GLIDE — Advanced Skills Teacher Ben Kercher was assisted by three Airgas employees to teach his ag mechanics classes at Glide High School on Thursday.
The professionals were there to teach the students how to use new equipment and show them a few tricks of the trade.
“It’s a little nerve-wracking,” sophomore Joshua Hulse said. “Usually there’s no people watching you. But I’m learning a lot.”
There were several different welding stations set up, and students got a chance to try different techniques and machines.
“The only way to learn is to get in there and do it,” said Airgas Outside Sales Representative Cam Burks. “This is the best time, because they’re receptive to new technology.”
Having people in the classroom who work in welding, was not a just a great help to the students but also to Kercher.
“I’m learning as much as the students are,” Kercher said.
Kercher and Burks agreed that the students would benefit most from using different techniques, such as an uphill vertical weld.
“What we do in the world, we can’t always turn flat,” Burks said.
Burks noted that when he sells equipment to businesses, he informs them what the schools are using so that students can enter the workforce without barriers.
“It’s really helpful that these guys come in and teach us young’uns on how to basically step up and go on the right path with welding,” senior Brady Parson.
In turn, the schools try to keep up with the latest technology to keep up with the businesses. Glide High School purchased two new flux core welding machines this year.
“In every trade, we’re screaming for people and we want them to be trained,” Burks said. “There was about a 10 to 20 year span where the high schools didn’t have any money for vocational programs, because they were putting everything into computers and AutoCAD. So there was a 10 to 20 year span where we didn’t have enough people to learn the skills that we are learning now. In the last five years there’s been a big push at the high school level to bring those programs back.”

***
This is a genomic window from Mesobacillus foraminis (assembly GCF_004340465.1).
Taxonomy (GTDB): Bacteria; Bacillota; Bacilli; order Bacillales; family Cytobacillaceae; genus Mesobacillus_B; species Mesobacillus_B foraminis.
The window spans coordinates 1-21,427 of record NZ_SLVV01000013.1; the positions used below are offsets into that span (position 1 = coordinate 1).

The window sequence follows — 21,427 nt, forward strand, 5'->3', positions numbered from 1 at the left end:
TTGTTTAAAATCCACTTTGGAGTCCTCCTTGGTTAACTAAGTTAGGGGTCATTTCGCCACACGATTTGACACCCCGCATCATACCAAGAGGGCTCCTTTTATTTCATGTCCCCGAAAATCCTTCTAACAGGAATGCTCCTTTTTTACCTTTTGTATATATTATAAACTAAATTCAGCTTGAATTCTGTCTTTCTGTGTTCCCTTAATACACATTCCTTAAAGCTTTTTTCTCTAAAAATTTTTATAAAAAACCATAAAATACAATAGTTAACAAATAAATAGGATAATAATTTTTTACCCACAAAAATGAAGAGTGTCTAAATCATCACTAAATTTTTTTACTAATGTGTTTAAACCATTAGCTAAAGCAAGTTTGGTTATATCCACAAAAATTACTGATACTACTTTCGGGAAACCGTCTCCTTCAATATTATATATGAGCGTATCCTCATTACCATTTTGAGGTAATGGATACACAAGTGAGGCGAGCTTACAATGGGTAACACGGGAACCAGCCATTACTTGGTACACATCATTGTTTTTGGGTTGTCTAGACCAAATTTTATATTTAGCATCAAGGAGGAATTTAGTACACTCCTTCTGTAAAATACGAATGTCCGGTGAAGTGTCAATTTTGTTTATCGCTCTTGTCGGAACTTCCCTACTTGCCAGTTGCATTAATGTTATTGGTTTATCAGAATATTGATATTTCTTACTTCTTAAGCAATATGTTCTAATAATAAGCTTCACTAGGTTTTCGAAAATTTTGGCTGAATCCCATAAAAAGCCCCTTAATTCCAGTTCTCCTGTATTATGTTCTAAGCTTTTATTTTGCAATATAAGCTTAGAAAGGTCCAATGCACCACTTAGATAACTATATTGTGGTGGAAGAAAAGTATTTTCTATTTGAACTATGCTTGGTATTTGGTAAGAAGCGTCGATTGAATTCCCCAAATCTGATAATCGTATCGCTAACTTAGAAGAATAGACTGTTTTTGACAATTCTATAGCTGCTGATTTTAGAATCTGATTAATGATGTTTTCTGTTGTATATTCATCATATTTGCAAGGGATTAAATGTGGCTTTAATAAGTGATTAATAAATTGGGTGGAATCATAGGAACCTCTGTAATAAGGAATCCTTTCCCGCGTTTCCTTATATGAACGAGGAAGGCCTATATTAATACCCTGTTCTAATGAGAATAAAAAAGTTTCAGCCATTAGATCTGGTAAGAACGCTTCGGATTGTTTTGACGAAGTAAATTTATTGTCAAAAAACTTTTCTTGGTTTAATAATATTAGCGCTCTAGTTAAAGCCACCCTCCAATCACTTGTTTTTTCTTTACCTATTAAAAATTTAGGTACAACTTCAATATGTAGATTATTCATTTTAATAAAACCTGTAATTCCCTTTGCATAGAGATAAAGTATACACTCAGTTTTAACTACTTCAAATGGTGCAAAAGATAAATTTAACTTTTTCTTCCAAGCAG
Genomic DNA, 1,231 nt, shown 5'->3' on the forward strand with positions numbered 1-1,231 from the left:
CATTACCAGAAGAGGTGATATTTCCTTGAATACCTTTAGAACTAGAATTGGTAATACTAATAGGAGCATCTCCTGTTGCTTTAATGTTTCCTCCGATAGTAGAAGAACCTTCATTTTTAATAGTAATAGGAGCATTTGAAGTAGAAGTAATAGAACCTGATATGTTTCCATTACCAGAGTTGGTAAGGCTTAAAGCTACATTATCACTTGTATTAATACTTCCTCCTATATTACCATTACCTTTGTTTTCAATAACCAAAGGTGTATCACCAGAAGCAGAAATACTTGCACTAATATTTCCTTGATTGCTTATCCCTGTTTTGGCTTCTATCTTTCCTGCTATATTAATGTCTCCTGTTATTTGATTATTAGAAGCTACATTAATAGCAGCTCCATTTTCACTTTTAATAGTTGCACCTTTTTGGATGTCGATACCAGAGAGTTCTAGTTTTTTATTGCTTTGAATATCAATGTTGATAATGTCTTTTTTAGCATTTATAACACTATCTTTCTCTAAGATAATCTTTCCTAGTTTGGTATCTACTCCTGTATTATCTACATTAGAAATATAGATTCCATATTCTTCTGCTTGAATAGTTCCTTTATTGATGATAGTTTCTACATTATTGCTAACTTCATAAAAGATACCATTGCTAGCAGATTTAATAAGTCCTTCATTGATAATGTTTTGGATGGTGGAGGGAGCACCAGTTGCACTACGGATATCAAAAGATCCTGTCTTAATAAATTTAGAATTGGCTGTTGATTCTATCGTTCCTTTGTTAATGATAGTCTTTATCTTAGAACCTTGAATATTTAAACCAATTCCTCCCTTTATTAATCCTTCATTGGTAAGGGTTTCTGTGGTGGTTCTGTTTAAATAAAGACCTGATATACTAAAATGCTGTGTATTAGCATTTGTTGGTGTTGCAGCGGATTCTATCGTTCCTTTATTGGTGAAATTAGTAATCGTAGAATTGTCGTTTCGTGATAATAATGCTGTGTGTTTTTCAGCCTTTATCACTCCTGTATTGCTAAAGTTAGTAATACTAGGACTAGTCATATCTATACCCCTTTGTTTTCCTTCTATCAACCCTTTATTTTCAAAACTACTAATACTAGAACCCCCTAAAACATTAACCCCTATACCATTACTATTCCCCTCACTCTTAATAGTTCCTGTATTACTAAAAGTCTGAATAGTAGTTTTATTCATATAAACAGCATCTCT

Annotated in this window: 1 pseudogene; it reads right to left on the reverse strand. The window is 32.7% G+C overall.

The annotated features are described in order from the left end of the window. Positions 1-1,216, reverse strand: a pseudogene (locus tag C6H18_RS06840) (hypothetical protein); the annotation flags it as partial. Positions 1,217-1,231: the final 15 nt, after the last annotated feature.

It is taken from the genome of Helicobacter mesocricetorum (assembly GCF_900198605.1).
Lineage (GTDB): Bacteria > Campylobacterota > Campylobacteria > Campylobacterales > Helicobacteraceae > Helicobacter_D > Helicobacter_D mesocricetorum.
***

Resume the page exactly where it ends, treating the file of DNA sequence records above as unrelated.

Students had used all of the welding machines before, but were learning new processes and how to incorporate old and new technology in welding.
Burks said the new technology allows welders to better control the heat input, distortion and spatter, which in term means that the welders will spend less time cleaning up inconsistencies in their welds.
Kercher estimated about 30% of students in the class were likely to start their career in a welding-related career.
Parson was determined to start a career in welding, while senior Beau Morrell said he’s considering among other options after an enjoyable experience at the high school.
“Learning welding, I really like it because it’s not ‘You can weld, you can do it, you’re done, here you go.’ Welding is more than that,” Parson said. “It’s a lot of focus, it’s a lot of hard work, you’ve got to know your thickness, know your material, you’ve got to know gas, you’ve got to know everything. You have to be on your toes, about everything. You always have to stay focused.”